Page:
Geography helped. Alberta is bordered by the Rockie Mountains to the West and South. These are too thinly populated and cold in winter to attract rats. To the north Arctic temperatures persuade rats to stay in warmer places.

But, the war never ends. Pest control officers are ever-vigilant about invaders from the East. The population is mobilized by posters with pictures of the offending critter and slogans such as “Kill Rats At Sight.” Some rodents slip through the cordon but they don’t get far before they are hunted down and bumped off.

In some parts of the world rats are on the menu.
In some parts of the world rats are on the menu. | Source

The Upside of Rats

It’s time for rats to get new spin doctors. Unwillingly perhaps, they provide numerous services to humans.

Rats are similar to humans physiologically, hormonally, and neurologically; this makes them ideal subjects for medical experiments. They can be infected with human diseases and then studied as to how they respond to various therapies. Obviously, this is not something that pleases animal rights activists or the rats themselves for that matter.

A Belgian charity called Apopo makes use of the acute sense of smell common among rats. The group trains African pouch rats to sniff out landmines in areas that have been conflict zones. The rodents detect the explosives but are light enough that they don’t trigger a blast. Apopo also trains rats to detect difficult-to-diagnose tuberculosis.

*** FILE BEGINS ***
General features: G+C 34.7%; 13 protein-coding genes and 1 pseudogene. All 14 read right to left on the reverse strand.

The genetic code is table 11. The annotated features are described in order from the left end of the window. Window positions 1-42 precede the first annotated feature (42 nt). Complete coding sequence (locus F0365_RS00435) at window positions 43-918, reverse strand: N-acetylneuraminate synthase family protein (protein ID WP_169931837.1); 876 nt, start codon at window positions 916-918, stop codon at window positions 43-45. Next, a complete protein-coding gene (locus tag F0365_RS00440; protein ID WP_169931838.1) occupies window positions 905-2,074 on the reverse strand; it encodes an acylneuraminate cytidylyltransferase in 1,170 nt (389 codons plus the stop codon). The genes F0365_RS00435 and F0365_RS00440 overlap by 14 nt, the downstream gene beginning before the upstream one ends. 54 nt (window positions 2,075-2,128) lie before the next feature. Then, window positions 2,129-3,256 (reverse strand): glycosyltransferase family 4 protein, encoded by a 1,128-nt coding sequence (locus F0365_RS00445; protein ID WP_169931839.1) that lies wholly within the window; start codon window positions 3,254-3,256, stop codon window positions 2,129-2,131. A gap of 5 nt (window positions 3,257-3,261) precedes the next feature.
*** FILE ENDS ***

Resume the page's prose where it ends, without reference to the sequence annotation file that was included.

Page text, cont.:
Lab rats have been used in studies about the psychology of learning. They have even been trained by electricians to pull wires through wall cavities.

And, they are sanitation workers. They clean up a lot of our food waste, although that does mean they leave behind mountains of rat poop.

Also, we have to remember that rats, like all other life forms, are part of the food web. If we knock them out of existence - something that is very unlikely - there will be negative impacts up and down the food chain of which they, and us, are a part.

And, here’s something else to be concerned about. Researchers at the University of British Columbia say that rats have an amazing ability to host pathogens. If the rats are exterminated, the pathogens will look for other hosts and that could turn out to be us.


Bonus Factoids

Jack Black was Queen Victoria’s official rat catcher. He domesticated one rodent and started the keeping of rats as pets in England. In the United States, there are thought to be half a million pet rats.

It is a great irony that many people who have a horror of rats are kept alive by taking the blood thinner Warfarin, that was first developed as a rat poison.

The famous “You dirty rat” of James Cagney fame (He never actually said those exact words although he came close) does a grave disservice to the rodents because rats bathe up to six times a day.


  • “Detecting Landmines.” Apopo.org, undated.
  • “Rats: Dangerous Vermin or Useful Members of Society?” Deutsche Welle News, undated.
  • “Bubonic Plague Still Kills Thousands.” Tia Ghose, LiveScience, September 27, 2013
  • “Rats May Be Disgusting, but It’s People Who Have Made the World They Thrive In.” Steven Belmain, The Guardian, February 25, 2015.
  • “Rat Academy Is in Session.” Tyler Foggatt, New Yorker, August 13, 2018.
  • “20 Things You Didn’t Know About ... Rats.” Liza Lentini and David Mouzon, Discover Magazine, December 7, 2006.
  • “Why We Should Learn to Love Rats.” Jonathon Brown, The Independent, March 26, 2009.
  • “How these Cities Became Rat-Free Zones.” Philippa Fogarty, BBC, May 21, 2019.
  • “Rats Are Everywhere, but Rarely Studied. One Canadian Project That Is Filling the Gap Has Made Disturbing Discoveries.” Oliver Moore, Globe and Mail, April 30, 2019.

© 2019 Rupert Taylor